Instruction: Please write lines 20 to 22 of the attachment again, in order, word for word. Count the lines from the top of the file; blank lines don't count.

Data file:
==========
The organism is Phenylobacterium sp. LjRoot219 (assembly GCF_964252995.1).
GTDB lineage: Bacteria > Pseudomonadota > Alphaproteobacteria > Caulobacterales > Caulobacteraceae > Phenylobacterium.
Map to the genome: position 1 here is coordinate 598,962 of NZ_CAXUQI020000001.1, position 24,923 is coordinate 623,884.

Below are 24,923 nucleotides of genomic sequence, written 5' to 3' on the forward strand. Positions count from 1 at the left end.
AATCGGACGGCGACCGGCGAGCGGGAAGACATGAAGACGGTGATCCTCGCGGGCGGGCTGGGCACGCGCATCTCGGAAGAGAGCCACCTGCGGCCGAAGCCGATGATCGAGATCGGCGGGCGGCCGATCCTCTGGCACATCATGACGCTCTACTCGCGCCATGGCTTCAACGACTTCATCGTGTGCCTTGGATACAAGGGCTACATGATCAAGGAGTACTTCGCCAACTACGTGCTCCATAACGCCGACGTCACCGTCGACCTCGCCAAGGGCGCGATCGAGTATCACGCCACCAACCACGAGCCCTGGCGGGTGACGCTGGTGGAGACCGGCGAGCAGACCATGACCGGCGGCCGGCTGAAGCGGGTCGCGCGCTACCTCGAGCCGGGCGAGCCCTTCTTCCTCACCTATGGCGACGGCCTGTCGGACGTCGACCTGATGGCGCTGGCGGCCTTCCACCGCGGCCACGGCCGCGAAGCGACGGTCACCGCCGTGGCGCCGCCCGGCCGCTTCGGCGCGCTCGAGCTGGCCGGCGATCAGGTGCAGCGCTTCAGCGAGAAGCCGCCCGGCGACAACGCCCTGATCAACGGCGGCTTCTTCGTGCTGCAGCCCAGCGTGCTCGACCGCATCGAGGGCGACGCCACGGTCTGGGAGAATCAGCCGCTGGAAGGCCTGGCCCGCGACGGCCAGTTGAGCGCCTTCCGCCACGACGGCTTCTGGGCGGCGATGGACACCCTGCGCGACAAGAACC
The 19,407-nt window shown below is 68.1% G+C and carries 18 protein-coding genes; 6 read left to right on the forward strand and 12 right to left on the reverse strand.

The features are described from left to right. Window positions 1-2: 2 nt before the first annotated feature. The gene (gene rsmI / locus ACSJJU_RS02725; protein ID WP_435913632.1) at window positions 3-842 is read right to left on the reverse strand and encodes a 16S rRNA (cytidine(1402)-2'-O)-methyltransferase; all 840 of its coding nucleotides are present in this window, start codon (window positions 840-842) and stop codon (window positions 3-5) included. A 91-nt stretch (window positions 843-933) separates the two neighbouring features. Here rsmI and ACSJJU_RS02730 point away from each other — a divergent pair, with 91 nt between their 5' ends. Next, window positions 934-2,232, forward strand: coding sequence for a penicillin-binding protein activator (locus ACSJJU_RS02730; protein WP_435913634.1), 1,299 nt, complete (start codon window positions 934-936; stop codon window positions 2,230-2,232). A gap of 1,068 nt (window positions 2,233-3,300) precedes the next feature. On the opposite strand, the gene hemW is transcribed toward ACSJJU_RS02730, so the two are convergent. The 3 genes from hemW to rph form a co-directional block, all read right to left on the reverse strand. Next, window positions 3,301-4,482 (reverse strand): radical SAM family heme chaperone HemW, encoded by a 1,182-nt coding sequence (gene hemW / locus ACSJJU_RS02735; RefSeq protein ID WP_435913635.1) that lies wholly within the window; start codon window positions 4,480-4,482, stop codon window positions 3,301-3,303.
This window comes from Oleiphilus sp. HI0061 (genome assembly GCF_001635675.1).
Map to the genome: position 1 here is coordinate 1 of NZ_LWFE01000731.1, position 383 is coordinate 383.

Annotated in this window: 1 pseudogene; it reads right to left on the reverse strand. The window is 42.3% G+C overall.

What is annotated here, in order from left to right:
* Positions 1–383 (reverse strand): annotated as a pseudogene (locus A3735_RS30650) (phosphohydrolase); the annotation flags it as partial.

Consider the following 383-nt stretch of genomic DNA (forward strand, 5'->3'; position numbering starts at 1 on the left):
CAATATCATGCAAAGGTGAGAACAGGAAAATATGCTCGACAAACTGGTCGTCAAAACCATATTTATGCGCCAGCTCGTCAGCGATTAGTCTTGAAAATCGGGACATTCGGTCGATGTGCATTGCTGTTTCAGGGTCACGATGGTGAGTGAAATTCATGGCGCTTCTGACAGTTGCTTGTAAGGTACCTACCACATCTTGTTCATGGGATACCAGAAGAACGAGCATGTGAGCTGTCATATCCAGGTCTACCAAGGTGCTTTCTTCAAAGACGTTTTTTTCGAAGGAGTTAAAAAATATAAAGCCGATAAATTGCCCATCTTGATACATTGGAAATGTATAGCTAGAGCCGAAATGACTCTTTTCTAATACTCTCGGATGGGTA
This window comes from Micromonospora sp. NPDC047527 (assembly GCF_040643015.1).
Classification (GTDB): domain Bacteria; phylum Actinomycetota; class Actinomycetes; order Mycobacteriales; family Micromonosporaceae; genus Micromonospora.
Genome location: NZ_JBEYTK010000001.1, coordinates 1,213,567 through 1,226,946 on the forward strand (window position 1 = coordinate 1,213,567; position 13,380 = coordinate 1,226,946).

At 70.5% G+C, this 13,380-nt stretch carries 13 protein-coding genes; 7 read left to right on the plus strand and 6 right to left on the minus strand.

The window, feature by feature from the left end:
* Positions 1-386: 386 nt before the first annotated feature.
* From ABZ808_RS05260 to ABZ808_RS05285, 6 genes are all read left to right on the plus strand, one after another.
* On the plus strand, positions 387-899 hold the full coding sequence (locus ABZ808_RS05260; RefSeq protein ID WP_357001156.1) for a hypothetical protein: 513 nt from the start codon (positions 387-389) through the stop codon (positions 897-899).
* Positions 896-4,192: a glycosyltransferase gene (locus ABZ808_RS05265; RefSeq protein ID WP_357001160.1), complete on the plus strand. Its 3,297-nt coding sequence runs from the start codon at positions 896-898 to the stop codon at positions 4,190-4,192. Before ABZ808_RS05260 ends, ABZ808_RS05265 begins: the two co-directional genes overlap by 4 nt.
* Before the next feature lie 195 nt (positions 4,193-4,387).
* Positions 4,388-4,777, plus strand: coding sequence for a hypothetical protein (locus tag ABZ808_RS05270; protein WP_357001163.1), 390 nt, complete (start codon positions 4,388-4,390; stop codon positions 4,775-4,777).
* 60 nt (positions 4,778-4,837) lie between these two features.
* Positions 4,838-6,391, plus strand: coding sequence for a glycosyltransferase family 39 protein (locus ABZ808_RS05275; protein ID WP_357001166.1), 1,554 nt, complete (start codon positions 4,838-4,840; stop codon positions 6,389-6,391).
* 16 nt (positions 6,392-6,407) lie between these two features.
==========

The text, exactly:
* Positions 1-386: 386 nt before the first annotated feature.
* From ABZ808_RS05260 to ABZ808_RS05285, 6 genes are all read left to right on the plus strand, one after another.
* On the plus strand, positions 387-899 hold the full coding sequence (locus ABZ808_RS05260; RefSeq protein ID WP_357001156.1) for a hypothetical protein: 513 nt from the start codon (positions 387-389) through the stop codon (positions 897-899).